This is not to say that it would be impossible to put a Comcast cable modem into a monitored network and then obtain the password of the day, and login to the Comcast cable modem as a root administrator and do this.


However, the intelligence and knowledge to know how to do this is sufficiently high that the people who DO have the ability to do it either all work for Comcast or they have better uses of their time than trying to knock off one of Comcast's cores.


Trusted Forum Contributor


1.4K Messages

5 y ago

Hello hellotech-it and welcome,


First, you must NOT have your Comcast Gateway (CG) in True Bridge Mode (TBM), especially if you are using a 5 block static IP Address block.  This is due to when the CG is in TBM this disables ALL DHCP LAN, Static IP, NAT, DMZ, and all other routing. Second, if you are using a static IP in your firewall device, then you MUST make sure that you are programming your firewall device WAN with one routable static IP, the gateway static IP and the subnet static IP ( addresses minimum. It is always good practice to added your primary DNS = and secondary DNS


If your CG is a DPC39XXB device and you want to use its private and/or public WIFI then enabling the CG DHCP is a viable option. Standard troubleshooting procedures are as follows:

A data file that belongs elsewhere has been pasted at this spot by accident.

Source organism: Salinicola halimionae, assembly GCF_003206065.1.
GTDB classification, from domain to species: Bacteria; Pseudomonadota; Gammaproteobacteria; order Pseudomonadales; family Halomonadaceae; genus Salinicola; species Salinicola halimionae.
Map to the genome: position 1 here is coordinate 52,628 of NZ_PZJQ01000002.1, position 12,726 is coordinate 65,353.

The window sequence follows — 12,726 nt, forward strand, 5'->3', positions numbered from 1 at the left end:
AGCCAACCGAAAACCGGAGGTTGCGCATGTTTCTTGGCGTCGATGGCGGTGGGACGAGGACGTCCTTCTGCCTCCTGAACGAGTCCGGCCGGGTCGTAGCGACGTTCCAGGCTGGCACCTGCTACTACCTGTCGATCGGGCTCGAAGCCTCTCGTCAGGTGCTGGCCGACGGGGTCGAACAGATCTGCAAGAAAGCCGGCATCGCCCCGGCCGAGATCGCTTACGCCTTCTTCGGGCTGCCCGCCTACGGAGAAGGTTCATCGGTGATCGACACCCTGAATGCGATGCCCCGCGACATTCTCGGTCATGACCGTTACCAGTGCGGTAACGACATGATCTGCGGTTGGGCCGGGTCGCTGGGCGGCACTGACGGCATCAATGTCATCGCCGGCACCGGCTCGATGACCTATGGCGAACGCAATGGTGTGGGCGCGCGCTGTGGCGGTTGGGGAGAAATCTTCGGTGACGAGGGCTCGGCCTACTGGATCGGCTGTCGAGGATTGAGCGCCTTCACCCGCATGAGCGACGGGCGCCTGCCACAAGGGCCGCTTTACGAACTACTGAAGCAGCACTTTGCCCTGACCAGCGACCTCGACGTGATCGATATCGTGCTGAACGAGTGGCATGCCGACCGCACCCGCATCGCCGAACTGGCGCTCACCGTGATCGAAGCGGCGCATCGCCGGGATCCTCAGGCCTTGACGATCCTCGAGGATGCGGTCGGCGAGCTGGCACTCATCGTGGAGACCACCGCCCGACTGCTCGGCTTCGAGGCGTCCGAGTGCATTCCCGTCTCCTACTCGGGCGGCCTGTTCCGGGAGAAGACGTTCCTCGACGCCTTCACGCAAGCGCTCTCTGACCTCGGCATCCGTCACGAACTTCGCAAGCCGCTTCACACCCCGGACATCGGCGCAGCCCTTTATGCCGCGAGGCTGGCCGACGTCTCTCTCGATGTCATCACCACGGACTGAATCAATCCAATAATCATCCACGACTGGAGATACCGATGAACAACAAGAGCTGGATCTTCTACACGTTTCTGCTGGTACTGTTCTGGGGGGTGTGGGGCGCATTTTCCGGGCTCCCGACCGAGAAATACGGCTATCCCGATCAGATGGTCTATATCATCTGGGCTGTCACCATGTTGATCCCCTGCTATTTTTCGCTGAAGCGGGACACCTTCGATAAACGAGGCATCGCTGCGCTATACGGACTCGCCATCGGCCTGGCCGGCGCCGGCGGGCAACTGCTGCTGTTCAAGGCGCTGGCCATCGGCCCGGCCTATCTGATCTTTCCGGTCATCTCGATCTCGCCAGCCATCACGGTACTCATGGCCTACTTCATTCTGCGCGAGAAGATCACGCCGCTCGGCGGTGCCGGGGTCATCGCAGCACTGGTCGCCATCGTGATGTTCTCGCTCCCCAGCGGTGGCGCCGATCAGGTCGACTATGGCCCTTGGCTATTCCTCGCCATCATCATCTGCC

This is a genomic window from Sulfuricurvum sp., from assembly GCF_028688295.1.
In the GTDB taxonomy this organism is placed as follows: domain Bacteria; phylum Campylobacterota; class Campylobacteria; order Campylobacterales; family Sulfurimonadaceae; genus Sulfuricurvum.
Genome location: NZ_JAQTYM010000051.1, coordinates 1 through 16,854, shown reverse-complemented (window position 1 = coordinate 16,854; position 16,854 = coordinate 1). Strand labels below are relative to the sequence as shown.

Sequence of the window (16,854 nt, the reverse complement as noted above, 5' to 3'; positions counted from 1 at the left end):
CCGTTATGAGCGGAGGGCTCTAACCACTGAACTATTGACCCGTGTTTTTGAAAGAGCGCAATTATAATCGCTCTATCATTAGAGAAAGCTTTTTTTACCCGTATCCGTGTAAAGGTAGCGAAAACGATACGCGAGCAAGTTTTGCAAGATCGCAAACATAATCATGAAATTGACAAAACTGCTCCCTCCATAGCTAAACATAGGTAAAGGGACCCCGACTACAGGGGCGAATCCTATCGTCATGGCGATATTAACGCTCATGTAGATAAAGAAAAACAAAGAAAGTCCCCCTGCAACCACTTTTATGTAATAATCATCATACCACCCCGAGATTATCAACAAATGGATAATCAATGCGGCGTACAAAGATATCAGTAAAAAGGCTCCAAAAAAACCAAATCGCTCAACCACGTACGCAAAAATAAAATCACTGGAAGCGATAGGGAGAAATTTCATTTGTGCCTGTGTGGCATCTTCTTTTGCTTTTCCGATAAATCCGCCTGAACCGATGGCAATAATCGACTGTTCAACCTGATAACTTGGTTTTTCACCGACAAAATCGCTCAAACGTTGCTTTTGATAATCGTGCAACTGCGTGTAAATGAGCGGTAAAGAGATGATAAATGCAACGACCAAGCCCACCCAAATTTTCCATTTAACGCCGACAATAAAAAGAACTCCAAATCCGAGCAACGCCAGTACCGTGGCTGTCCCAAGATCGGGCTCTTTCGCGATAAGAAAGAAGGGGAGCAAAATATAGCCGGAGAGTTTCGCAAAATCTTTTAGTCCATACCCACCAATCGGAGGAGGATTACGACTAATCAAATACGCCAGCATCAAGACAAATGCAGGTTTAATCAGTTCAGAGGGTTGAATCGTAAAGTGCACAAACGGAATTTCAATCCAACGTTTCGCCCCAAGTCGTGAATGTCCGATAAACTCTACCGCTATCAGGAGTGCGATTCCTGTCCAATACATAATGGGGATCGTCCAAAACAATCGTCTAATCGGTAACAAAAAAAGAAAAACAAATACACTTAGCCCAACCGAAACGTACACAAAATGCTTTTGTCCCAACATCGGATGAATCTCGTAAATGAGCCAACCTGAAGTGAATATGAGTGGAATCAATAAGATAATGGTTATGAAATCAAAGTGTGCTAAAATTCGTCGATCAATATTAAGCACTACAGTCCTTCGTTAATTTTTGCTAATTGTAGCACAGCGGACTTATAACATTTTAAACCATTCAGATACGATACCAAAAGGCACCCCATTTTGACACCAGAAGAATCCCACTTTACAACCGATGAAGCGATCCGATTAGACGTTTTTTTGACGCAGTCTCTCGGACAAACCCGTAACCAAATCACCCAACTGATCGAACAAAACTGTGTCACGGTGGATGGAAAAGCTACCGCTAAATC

1. Make sure the DPC39XXB CG is NOT in TBM


2. Make absolutely sure the firewall device WAN interface is accurately programmed with the correct static IP routable, gateway, and subnet mask addresses. These 3 parameters are mandatory.


3. Make sure that the Ethernet network cable plugged into the FW WAN/Internet Port abnd the other end connected into any CG Lan Port 1-4  interconnect. Make sure the LanPort LED is either flasing or solid  green (1 Gbps) or amber (10-100 Mbps). If the LED is not lite up then replace ethernet cable and try again.


4. jump onto the internet and first confirm you can ping to the static IP gateway address and this means that the CG is on line and operational. If this is not opertional, call 800-391-3000, use high speed internet technical option abnd ask the technical agent to log into you CG and confirm that your static gateway IP address has been correctly programmed into your CG.


5. After you can obtain replies from your static IP gateway address confirming the CG is operational, then ping your static IP routable address that you used within the firewall device WAN interface. If you do not receive ping replies, check the led on the WAN port connector to make sure it is lite up. Also check your exact programming of the static IP routable, gateway, subnet mask, PriDNS abnd SecDNS addresses.


6. If you can receive replies from both the CG and Firewall device, then try to access the internet from your firewall device WAN interface. If you can then you are now up and running.


Hope this helps you out.




4 Messages

5 y ago

This appears to be the root issue.   I believe the modem is in true bridge mode at present.


How would I take the modem back out of true bridge mode, in order to get my public static IPs to route properly?